Flexibility: It’s uncomfortable, or potentially even painful, to keep your head in the same position for an extended period of time, so we chose microphone stands that are height and tilt-adjustable. This lets you set them up before your recording, but move them as necessary to accommodate different positions (standing to sitting, seat adjustment, etc).
Durability: All of the microphone stands on our list are made with sturdy, durable materials, so they sit firmly planted on the ground, on your desk, or securely clamped to your table. The last thing you need when you’re performing or recording is for your stand to fall — and for your mic to take a tumble with it.
1. AmazonBasics Tripod Boom Microphone Stand
Sometimes the simplest choice is the best one, and that’s definitely true when it comes to microphone stands.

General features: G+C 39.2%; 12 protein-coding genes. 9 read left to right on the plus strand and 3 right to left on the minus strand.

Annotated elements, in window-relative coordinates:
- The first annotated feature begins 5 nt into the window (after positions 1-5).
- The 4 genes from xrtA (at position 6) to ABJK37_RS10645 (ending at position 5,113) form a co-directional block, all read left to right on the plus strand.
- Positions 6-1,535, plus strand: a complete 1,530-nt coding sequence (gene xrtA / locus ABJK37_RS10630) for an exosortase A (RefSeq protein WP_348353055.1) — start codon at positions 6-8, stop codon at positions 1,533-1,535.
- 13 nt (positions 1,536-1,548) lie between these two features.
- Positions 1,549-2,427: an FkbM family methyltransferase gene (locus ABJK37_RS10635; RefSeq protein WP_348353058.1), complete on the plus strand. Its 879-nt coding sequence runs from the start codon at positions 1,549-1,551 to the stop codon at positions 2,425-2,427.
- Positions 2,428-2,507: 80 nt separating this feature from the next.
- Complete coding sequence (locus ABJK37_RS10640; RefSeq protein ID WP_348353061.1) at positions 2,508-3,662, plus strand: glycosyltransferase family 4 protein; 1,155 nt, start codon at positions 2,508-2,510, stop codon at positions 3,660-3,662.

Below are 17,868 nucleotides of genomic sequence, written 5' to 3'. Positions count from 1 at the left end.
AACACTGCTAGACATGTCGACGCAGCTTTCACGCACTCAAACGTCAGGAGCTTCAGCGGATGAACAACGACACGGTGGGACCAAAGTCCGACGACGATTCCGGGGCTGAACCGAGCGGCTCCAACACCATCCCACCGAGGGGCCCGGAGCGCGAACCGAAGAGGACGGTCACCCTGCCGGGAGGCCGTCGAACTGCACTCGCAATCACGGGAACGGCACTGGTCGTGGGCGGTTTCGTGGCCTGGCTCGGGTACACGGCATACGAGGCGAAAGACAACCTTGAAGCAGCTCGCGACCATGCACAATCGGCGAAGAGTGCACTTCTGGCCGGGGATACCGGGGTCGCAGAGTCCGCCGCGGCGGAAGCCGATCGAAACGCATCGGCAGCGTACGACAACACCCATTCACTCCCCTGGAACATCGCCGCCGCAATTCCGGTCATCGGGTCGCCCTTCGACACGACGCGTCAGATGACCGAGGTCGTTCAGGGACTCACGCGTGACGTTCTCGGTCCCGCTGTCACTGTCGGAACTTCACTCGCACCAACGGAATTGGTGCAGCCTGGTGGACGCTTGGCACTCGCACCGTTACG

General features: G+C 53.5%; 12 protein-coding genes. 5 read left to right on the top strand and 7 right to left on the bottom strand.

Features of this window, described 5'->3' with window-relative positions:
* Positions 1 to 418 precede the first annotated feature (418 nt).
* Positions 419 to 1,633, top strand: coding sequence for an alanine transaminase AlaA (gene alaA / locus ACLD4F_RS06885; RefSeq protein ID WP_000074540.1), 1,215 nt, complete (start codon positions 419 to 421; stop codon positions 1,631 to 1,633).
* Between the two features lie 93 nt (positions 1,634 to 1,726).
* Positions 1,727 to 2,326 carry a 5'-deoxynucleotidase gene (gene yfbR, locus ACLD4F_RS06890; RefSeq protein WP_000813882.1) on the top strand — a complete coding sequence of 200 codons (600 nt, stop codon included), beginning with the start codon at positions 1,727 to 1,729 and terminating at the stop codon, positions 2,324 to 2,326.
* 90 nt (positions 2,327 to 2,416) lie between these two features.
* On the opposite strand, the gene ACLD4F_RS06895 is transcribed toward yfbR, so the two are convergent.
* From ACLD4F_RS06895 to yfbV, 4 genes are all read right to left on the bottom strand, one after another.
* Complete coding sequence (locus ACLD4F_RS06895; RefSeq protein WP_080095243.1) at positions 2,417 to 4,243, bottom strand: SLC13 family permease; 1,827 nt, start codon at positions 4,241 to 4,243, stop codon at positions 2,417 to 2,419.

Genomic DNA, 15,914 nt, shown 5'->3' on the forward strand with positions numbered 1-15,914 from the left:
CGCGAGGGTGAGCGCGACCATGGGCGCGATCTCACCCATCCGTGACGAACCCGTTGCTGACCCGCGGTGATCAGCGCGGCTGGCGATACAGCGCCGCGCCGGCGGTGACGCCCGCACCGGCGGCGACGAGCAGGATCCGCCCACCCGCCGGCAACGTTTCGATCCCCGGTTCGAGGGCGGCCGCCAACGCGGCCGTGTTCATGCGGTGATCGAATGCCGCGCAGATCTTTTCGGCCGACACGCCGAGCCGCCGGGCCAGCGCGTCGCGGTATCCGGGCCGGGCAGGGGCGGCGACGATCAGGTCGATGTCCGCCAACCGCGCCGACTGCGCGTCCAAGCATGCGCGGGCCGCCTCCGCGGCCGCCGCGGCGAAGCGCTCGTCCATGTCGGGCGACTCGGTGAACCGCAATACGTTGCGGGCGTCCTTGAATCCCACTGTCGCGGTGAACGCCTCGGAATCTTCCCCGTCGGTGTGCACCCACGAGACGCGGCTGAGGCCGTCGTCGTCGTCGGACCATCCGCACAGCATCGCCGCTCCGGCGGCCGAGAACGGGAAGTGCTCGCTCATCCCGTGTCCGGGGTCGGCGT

This boom-style stand comes in three parts: a tripod, which balances the microphone stand, the midsection, which is height-adjustable, and the arm, which can be moved up or down.
The upward position is good for recording vocals, which require the singer to stand up straight to use their full lung capacity. When faced down, the microphone stand allows you to record instruments like an acoustic guitar.
When fully extended, the microphone stand is 86 inches tall, which means it can accommodate vocalists of any height, or be used to record ambient noises, like birds chirping.
Microphone stands don’t usually come with extras, but this one includes a cable holder, which will slightly reduce clutter in your studio. It doesn’t come with a microphone clip, though, so you’ll have to get one separately to attach your mic to the stand.